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The Day I Realized My Mom Really Does Know Best

I'm sitting here reminiscing about the good old days, and my mind is wandering over the memory of placing mom in a nursing home.

Placement—something we never thought we would consider—was not what we feared it to be.

My mom—after years living with me while misdiagnosed, a 19 day psych ward stay and a diagnosis of dementia caused by either Alzheimer's, Picks or FTD—chose to be placed in a nursing home. This was 10 years ago, when Mom 62 years old, still very physically healthy and able to make her wishes known to us.

My sister and I protested, but mom still wanted to be placed. She wanted to spare her children of the effects of this disease. She was the one who truly knew how sick she was; we did not.

She was adamant, and so we had no choice—mom is always the boss ☺

Much to my surprise, mom was very happy and she settled in rather quickly. Since she was not as sick as many of the other men and women living there, she found purpose and satisfaction in assisting her fellow residents. Always the nurturing person I so adore, mom was so helpful that many people thought she worked there.

My sister and I visited mom almost every day. We went on shopping trips, saw movies together and went out to eat. Mom also spent many weekends in my home. 

Looking back, it's interesting that my biggest fear turned out to be the best decision for all of us.

Mom was well cared for and we could see her as often as we wanted, without enduring the daily stresses of caregiving. For a time, the situation seemed mostly "normal," except mom lived somewhere else that better met her needs.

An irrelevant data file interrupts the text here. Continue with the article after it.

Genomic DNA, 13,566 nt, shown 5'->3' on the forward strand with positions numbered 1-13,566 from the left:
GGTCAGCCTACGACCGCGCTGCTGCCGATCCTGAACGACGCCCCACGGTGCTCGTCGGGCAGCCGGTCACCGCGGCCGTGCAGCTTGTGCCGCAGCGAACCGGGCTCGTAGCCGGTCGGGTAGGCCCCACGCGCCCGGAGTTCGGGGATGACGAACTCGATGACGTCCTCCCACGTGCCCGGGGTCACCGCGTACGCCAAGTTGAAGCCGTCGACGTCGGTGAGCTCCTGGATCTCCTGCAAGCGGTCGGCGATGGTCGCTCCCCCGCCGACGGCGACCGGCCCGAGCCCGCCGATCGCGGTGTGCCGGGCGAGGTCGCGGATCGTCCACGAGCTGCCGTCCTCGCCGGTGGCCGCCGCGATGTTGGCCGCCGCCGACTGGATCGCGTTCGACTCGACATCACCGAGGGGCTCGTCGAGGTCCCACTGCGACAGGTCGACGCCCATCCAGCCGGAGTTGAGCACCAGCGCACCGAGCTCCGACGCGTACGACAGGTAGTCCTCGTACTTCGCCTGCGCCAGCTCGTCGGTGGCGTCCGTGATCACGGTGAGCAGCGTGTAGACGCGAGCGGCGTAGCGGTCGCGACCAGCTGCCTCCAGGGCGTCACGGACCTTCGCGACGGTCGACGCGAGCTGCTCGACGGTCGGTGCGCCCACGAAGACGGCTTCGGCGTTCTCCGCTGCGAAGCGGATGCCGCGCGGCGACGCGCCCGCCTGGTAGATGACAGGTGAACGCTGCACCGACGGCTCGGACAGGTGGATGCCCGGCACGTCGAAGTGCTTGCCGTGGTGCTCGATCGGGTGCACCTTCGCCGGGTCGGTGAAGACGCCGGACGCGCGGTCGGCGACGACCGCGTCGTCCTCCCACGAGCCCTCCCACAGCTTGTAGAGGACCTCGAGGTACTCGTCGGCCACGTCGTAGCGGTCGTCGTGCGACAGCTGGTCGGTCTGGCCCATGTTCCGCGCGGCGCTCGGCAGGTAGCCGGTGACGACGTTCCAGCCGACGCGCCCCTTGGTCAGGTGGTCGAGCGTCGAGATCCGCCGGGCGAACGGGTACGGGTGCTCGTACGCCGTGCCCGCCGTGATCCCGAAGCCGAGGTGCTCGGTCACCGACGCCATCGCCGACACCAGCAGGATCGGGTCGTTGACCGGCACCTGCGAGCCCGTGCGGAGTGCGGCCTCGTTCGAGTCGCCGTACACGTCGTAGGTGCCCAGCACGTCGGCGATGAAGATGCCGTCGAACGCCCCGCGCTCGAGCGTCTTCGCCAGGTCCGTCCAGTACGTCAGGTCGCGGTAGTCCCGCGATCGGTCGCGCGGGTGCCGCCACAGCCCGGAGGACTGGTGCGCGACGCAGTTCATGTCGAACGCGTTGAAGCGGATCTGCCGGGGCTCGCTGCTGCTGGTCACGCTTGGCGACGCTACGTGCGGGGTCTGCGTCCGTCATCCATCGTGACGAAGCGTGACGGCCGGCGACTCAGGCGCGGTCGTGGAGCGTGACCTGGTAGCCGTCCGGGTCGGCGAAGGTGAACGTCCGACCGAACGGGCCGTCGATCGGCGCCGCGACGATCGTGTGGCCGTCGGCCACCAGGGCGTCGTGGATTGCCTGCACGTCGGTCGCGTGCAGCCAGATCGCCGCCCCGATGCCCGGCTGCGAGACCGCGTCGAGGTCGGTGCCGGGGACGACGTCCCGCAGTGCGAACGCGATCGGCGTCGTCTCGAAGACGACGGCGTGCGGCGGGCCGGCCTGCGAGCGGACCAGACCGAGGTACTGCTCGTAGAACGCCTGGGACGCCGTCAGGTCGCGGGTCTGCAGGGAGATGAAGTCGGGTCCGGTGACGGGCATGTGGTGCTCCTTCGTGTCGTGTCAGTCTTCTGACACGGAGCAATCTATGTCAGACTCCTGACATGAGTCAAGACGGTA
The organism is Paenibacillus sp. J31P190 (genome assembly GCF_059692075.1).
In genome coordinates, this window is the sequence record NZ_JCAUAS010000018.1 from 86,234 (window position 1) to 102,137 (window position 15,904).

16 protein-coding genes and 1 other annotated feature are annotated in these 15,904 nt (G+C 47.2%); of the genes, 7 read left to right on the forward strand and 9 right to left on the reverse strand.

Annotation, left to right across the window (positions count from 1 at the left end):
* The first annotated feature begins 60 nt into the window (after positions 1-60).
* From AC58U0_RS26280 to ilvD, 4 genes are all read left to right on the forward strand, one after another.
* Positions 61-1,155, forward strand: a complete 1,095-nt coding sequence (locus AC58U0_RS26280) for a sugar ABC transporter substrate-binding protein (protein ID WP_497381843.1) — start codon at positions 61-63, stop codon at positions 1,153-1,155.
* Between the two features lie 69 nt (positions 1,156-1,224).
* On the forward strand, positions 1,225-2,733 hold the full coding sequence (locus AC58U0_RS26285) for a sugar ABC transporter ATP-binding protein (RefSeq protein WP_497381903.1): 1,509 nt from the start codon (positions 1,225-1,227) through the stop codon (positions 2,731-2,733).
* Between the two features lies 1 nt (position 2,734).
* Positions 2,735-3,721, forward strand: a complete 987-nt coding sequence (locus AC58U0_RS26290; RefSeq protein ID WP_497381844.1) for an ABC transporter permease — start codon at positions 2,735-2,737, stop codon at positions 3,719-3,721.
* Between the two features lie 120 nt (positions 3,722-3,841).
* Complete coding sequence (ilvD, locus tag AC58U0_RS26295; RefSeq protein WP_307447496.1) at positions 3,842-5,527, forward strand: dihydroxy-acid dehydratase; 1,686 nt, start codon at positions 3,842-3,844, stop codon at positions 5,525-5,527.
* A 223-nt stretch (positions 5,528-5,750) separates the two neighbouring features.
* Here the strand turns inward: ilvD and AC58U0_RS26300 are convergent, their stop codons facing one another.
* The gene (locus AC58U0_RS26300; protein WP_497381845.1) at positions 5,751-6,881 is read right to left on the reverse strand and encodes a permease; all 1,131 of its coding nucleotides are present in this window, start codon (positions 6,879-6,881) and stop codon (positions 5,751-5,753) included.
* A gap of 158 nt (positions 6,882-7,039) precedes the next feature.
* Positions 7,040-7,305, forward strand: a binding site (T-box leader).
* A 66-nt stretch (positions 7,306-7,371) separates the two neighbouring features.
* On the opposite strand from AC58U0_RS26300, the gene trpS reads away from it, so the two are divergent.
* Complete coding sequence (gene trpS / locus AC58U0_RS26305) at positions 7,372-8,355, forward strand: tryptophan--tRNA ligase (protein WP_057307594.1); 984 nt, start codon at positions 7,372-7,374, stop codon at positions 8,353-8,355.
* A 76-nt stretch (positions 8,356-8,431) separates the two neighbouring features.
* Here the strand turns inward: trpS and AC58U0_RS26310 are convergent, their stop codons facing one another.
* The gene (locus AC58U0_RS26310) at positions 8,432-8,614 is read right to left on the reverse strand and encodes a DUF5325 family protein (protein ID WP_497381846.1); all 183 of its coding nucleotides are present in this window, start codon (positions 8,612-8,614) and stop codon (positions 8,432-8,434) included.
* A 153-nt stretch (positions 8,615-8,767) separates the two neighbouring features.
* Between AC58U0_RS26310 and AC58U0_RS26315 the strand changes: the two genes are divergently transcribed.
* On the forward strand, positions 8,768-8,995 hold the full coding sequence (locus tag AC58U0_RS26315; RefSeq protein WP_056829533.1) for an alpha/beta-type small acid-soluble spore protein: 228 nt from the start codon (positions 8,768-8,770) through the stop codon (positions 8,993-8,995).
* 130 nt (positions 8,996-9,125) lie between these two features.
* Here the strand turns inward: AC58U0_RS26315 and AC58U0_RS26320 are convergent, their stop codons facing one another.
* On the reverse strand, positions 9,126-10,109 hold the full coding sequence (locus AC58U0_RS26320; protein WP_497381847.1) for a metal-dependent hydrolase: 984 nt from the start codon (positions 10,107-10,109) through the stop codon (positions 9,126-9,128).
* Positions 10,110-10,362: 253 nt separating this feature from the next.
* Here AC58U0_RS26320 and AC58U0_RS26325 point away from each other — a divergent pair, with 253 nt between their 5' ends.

Don't get me wrong, we have had many challenges.

This disease is cruel and has no mercy. Battles with medications, doctors, financial matters, POA, medical proxy, DNR—and on and on. We rode the roller coaster of dementia with mom, dealing with hallucinations, combative behavior—the good, the bad and the ugly.

Mom was ahead of the game, though. She set herself (and us) up to make the best of a bad situation—a most unselfish act of love.

My mom is the bravest person I know; in spite of her dementia.

For those of you who are struggling with placing a loved one, please know it can be the right thing for all concerned. Your family member can receive the professional care they need, under your supervision, and live a productive and happy life after being placed in a nursing home. You'll have more control than you think. You are the advocate. You are still their daughter, son, spouse or friend. Live in the moment and enjoy what you have, not what you are losing.

Mama knows best—take it from me. Listen to your loved one; they are smarter than we give them credit for.

Thank you mom, I need to tell you that during our next visit. I know you can still understand me.

Always a Mom, I love you ♥ 

Editor's note: Michele's journey as a caregiver for her mother with Alzheimer's was chronicled in "Fade to Blank: Life Inside Alzheimer's," an in-depth look at the real lives of families impacted by the Alzheimer's epidemic. Her story continues on her personal blog on AgingCare.com.

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Growing up in a close family, Michele DeSocio learned about the power of love at a very young age and still maintains that she is happiest when with her loved ones. In 1999, she became caregiver to her mom Jean DelCampo. Michele found her voice as an advocate volunteering for Memory People, an online support and awareness group for dementia.
 






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